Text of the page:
So we have our answer. However, herein lies the solution as well. Utilising a conventional to finance rickshaws is not just a bad business decision but it would also be unfair to do so. “It would be unjust to the rickshaw driver if you were to attempt this sort of financing at today’s cost of 21%” Javed told Profit

What if we tried something bespoke for all of this? This would not be entirely uncharted territory for banks after all. “Banks lent billions of rupees in the previous 3-4 years for low-cost housing. This was a very high risk segment for 3-5 marla houses. However, with that the banks were satisfied with the credit guarantees provided by the Government of Pakistan, State Bank of Pakistan, and the Pakistan Mortgage Refinance Company.” Javid explained to Profit. “This would not be a normal product. It would be a special product that would need to be operated on a project basis with the Government and State Bank of Pakistan being directly involved for it to work.” Javed continued. 

Let’s do a recap now. What have we learnt? Banks don’t serve the rickshaw market because they don’t want to be caught in the quagmire. In their absence, the informal sector serves the market but charges very high interest rates. Large repayment amounts incentivise buyers to only go for those products that have smaller upfront costs. However, can banks do it? Yes, they have done something similar. The only thing is that they need Governmental level guarantees and support to do so. Is the Government interested in this? Yes. Perhaps someone just needs to perform the matchmaking role between the Government and the requisite entities needed for the space to take off?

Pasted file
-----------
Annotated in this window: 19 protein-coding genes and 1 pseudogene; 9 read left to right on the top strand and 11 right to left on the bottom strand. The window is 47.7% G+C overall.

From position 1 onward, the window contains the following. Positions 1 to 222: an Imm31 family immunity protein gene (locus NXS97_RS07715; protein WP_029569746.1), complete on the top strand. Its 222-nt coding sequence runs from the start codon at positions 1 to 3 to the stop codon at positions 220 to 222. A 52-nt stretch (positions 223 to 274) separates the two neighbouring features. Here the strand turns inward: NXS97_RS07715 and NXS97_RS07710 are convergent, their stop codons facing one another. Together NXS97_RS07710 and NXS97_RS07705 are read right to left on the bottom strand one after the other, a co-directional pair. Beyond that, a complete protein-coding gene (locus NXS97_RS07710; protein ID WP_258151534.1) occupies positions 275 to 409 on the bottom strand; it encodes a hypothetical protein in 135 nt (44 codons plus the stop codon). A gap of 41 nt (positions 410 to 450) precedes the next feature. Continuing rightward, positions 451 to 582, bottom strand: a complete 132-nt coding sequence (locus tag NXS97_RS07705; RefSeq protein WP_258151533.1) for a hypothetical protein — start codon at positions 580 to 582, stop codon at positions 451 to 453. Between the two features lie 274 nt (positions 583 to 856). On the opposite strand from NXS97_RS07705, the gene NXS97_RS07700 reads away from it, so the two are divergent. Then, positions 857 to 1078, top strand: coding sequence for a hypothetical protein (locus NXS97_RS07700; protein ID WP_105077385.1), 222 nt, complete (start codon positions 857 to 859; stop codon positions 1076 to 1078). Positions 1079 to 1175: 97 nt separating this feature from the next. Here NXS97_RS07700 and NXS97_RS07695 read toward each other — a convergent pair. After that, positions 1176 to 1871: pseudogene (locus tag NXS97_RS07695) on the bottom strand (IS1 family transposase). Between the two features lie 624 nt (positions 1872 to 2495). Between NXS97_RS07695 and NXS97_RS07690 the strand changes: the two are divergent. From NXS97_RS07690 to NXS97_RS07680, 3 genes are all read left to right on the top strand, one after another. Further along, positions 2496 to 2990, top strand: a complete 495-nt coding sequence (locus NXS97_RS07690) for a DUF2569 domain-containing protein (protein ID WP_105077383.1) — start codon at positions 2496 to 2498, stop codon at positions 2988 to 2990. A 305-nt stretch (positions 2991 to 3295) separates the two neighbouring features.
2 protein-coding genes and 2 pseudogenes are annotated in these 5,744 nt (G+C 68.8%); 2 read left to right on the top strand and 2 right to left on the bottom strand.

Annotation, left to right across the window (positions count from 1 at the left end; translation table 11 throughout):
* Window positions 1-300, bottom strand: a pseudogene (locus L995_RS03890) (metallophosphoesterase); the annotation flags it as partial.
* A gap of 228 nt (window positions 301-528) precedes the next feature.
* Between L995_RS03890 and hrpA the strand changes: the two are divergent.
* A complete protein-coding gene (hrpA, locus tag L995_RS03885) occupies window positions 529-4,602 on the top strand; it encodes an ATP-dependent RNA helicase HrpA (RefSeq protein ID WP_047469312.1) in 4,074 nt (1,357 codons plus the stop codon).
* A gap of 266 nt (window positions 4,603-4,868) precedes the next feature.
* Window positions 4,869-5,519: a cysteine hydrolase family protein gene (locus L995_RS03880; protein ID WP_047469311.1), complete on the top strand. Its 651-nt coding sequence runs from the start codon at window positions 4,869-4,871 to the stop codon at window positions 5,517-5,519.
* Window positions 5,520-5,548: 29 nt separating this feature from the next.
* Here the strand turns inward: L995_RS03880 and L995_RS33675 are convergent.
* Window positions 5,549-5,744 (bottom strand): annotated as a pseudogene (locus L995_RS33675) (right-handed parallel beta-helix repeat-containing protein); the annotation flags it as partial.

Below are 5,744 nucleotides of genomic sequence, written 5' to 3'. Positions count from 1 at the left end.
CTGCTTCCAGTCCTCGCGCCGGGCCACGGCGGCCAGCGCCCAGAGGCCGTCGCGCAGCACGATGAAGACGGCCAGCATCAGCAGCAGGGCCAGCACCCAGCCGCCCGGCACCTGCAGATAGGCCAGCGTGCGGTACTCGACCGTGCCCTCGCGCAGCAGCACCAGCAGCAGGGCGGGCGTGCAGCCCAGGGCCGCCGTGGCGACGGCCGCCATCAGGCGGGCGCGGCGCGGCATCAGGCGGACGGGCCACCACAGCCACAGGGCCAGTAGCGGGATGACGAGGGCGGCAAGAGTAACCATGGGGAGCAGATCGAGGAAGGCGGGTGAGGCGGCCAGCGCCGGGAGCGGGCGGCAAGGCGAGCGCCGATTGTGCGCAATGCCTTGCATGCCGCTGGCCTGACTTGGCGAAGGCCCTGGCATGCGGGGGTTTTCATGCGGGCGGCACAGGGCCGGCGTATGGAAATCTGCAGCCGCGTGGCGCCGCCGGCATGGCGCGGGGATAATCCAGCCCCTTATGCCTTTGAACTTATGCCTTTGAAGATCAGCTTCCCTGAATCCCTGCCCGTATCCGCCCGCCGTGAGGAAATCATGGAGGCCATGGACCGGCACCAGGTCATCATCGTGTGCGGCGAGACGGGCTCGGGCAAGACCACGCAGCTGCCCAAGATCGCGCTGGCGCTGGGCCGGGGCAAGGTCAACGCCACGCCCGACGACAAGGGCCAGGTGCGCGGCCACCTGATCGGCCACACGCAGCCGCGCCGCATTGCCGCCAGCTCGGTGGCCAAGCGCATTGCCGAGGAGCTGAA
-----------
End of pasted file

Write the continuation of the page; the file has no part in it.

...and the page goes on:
It seems we don’t have lift-off 

So, where are we at now? Well, ceteris paribus, electric rickshaws are not going to take off at their current retail prices. Changes will be needed in the external environment to get this off the ground. The companies,thankfully, are cognisant of this as well. What are they doing apart from potentially wooing the State and financial institutions? Well, they are trying to devise creative business plans. Let’s run through a few that Profit found when researching for the piece. 

“We are planning on launching a battery swapping model in which the driver does not own the battery and instead he rents it out. Once the battery is dead they can head over to the nearest battery station and replace their battery in a matter of seconds. This will help with the overall cost of the vehicle as the battery motor and controller are the costliest items. More importantly the driver will not have to wait for their vehicle to charge.” Hameed told Profit

Elsewhere, Mian told Profit that, “Selling to individuals is problematic so we have lined up fleet operators in Lahore and Karachi to whom we will roll out our product.” 

Perhaps the note to end this is a tidbit that Profit found when researching for this piece. This is also why we looked at all electricity slabs and not just the lowest. When talking to the sales team for an electric rickshaw, Profit inquired with them about the current set of customers, and if any customer would be willing to be interviewed. Profit was humorously surprised at the response, “Sir, it will be hard for us to put you in contact with them. Most of the non-corporate customers (they only mentioned two companies) are very wealthy individuals who value their privacy.” When Profit inquired why such wealthy individuals were buying rickshaw of all things, we were told that “They have just bought the rickshaws to have their domestic staff fetch their groceries because of the novelty the rickshaw provided.”

Daniyal Ahmad
Daniyal Ahmad
The author is a member of the staff, and covers the automobile sector as a sector analyst. He can be reached at [email protected]

2 COMMENTS

LEAVE A REPLY

Please enter your comment!
Please enter your name here

Popular Posts